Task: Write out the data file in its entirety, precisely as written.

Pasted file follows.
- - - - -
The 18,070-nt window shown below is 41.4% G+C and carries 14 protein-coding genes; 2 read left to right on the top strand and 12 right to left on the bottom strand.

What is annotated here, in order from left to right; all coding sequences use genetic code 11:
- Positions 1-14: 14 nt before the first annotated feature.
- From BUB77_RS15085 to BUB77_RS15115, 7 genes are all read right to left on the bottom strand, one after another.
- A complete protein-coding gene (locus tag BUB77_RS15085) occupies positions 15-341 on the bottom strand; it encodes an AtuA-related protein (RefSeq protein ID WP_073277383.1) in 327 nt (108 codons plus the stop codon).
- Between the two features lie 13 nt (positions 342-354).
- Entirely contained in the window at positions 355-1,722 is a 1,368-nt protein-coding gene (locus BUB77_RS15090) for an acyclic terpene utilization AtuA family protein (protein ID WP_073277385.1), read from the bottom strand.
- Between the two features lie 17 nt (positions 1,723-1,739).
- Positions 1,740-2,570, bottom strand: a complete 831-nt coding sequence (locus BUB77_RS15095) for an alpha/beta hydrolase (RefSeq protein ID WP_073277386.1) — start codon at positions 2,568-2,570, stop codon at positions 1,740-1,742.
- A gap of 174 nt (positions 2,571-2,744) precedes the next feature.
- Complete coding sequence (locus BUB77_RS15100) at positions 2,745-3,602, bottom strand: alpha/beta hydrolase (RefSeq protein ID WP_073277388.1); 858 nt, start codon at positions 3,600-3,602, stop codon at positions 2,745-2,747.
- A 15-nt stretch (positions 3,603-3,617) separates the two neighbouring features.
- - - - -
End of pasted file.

The 18,070-nt window shown below is 41.4% G+C and carries 14 protein-coding genes; 2 read left to right on the top strand and 12 right to left on the bottom strand.

What is annotated here, in order from left to right; all coding sequences use genetic code 11:
- Positions 1-14: 14 nt before the first annotated feature.
- From BUB77_RS15085 to BUB77_RS15115, 7 genes are all read right to left on the bottom strand, one after another.
- A complete protein-coding gene (locus tag BUB77_RS15085) occupies positions 15-341 on the bottom strand; it encodes an AtuA-related protein (RefSeq protein ID WP_073277383.1) in 327 nt (108 codons plus the stop codon).
- Between the two features lie 13 nt (positions 342-354).
- Entirely contained in the window at positions 355-1,722 is a 1,368-nt protein-coding gene (locus BUB77_RS15090) for an acyclic terpene utilization AtuA family protein (protein ID WP_073277385.1), read from the bottom strand.
- Between the two features lie 17 nt (positions 1,723-1,739).
- Positions 1,740-2,570, bottom strand: a complete 831-nt coding sequence (locus BUB77_RS15095) for an alpha/beta hydrolase (RefSeq protein ID WP_073277386.1) — start codon at positions 2,568-2,570, stop codon at positions 1,740-1,742.
- A gap of 174 nt (positions 2,571-2,744) precedes the next feature.
- Complete coding sequence (locus BUB77_RS15100) at positions 2,745-3,602, bottom strand: alpha/beta hydrolase (RefSeq protein ID WP_073277388.1); 858 nt, start codon at positions 3,600-3,602, stop codon at positions 2,745-2,747.
- A 15-nt stretch (positions 3,603-3,617) separates the two neighbouring features.